Part 1 in The Secret To Setting Goals is about asking yourself key questions that reveal your ideal day. Once that’s clear, you can set goals to achieve it instead of becoming overwhelmed by the bigger picture.
When you’re envisioning what your ideal life looks like, try just bringing it back to one perfect day.
Think about your ideal day. Not the best day of your life, sitting on the beach drinking cocktails, or ice-cream for breakfast followed by a trip to Disneyland… but your ideal average day. The kind of day you’d like to live most of in your life, when the holiday is over. (Although holidays are fun, after a few weeks or months you’d get bored!) It’s a great way to set goals that stick.
Too often people set goals (e.g. getting that promotion) without thinking about how they want to spend their actual days (i.e. working from home or a flexible location, not in a high-stress corporate job). We need to start at the beginning and work up. Imagine what your ideal average day looks like, be very clear, write it down almost hour-for-hour if that’s how organised you like to be. Then you can set specific, one-step-at-a-time goals that are aligned toward you achieving this ideal day on a consistent basis.
Take some time, free from distraction, to sit down and write in your journal. I know it seems like you don’t have time, but it’s worth it. I do this a lot with my clients and it’s incredible the kinds of conclusions they come to – things they never thought to do that would lead them to a more fulfilled, ideal life.
One of my clients was working in a high-stress job that was stressing her out but she really thrived at being busy, meeting deadlines and being challenged. She thought that she wanted to have a more flexible job where she could work from home and write freelance and focus on her own projects, but when she tried that, she ended up becoming more anxious without regular human contact. Instead of envisioning a life of a nomad as the end goal, we pared it back to answers about her ideal day, like the ones below. We figured out that her ideal day was one where she started the morning slowly and could work from home if she wasn’t feeling up to the fast pace of the office, or if she needed to focus on a particular project. Plus, she negotiated with her boss to drop down to four days a week so she had an extra day to start a blog, write, rest or rebalance ready for the following work week. In that way, she’s found a balance between the goal she originally perceived (quitting her job to work from home all the time), to a more flexible working week in the role she really does love.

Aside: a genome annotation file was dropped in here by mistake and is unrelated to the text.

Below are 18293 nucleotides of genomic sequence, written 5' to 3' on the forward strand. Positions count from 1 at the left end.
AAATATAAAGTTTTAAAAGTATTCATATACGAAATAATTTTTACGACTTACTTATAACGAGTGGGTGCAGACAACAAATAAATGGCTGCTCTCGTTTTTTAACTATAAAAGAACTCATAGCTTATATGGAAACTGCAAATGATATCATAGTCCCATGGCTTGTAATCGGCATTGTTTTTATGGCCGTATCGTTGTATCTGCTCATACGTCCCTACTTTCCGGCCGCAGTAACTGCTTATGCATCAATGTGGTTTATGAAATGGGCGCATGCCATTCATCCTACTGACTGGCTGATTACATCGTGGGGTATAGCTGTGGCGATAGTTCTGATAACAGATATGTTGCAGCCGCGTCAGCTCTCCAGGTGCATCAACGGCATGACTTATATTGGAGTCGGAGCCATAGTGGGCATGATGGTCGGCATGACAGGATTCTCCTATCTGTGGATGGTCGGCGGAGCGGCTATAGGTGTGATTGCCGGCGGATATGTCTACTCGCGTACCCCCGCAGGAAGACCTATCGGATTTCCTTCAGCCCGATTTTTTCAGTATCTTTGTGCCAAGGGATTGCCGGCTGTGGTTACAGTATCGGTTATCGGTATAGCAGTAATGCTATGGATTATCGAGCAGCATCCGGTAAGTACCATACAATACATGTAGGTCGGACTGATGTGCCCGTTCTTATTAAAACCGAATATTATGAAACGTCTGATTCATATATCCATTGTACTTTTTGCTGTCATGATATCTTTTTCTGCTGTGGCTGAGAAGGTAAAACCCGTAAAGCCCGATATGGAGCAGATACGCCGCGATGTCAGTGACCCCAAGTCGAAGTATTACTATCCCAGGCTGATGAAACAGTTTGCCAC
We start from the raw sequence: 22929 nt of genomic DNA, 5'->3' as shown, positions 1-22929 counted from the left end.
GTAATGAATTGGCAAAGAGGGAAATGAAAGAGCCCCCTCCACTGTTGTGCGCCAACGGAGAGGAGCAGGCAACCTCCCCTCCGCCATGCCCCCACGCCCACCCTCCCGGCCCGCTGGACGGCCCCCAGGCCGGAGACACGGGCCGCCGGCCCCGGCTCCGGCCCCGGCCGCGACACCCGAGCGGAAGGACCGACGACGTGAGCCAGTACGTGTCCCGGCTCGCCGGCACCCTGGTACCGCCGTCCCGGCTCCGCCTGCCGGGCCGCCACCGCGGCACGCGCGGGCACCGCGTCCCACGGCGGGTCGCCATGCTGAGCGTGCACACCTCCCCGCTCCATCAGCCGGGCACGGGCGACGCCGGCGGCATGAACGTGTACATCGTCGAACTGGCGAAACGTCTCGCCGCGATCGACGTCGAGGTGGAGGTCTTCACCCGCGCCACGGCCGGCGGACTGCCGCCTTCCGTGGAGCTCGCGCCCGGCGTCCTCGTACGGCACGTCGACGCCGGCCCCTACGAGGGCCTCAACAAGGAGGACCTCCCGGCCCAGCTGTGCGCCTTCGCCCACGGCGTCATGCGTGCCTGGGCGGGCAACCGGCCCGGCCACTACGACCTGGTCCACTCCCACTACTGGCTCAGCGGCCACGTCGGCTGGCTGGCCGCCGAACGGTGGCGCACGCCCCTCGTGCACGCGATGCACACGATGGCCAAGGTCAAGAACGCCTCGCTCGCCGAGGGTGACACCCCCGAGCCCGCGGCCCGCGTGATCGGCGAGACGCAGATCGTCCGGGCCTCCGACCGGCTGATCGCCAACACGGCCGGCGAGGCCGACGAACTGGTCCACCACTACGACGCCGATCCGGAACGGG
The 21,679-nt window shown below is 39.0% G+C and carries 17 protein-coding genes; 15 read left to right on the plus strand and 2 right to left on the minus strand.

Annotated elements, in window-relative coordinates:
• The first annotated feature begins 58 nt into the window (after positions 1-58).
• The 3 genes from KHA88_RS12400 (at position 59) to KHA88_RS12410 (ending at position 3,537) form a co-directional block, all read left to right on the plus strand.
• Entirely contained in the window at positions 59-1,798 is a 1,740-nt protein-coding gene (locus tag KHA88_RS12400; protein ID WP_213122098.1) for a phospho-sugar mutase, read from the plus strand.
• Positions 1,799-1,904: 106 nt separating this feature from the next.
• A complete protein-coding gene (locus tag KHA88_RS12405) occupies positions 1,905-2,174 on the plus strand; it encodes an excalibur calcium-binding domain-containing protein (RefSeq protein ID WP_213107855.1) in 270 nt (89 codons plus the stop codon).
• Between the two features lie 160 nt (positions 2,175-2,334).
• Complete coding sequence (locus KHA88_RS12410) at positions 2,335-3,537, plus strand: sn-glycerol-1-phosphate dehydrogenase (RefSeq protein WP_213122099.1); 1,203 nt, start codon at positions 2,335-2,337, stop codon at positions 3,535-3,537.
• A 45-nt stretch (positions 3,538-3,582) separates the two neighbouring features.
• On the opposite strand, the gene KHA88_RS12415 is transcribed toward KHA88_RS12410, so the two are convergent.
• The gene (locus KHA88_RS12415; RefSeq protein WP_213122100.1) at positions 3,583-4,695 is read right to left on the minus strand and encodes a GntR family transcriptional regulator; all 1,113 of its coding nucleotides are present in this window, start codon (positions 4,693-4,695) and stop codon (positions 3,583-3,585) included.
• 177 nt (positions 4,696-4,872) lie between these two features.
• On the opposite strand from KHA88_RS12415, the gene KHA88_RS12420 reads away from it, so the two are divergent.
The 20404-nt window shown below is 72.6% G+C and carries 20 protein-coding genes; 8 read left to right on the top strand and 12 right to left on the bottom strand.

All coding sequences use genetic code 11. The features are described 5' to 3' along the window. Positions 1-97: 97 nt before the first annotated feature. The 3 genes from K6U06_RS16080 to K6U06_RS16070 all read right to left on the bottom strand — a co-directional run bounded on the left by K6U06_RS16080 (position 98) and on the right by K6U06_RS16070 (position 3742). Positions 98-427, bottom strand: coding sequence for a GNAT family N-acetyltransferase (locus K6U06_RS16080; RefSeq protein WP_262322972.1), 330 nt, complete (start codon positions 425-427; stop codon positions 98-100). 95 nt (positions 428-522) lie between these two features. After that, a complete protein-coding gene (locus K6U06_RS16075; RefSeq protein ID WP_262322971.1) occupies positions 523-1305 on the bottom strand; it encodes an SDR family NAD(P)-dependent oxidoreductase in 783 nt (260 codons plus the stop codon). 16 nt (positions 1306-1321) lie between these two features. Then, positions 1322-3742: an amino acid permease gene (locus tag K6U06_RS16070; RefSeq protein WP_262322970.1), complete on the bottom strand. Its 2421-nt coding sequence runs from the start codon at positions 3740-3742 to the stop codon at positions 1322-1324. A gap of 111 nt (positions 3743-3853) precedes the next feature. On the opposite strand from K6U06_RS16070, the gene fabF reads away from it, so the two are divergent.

A lot of people think they would love to work from home, but we don’t all have that personality. The reality can be very different. It’s important to get to the heart of who you are and what your ideal day looks like, rather than what you think looks good on Instagram or by comparing to your friends. The grass is always greener, as they say.How often do you sit with your own thoughts and answer questions about your ideal day? Now is the time to start. Remember, the clearer the better. According to the laws of attraction, if we’re clear on what we want, we’re more likely to get it. Read about the interesting debate between psychologists on the Law of Attraction here
Where do you live?
What does your house look like?
Who would you live with?
How do you start your day?
What do you eat for breakfast, lunch and dinner?
What work do you do?
What mundane activities do you do?
Who would you interact with?
What would you talk about?
Now you’re clear on your ideal day, write down what you need to do in each part of your life to get there (e.g. start a business on the side, leave your unfulfilling job, move interstate, write 500 words a day). Then break it down into smaller chunks and more manageable, actionable goals to implement, like I shared in this post here
Need a bit of help answering these questions? Sign up below and I’ll send you an email to organise a free 30-minute coaching call with me. I’d love to help you envision your ideal day.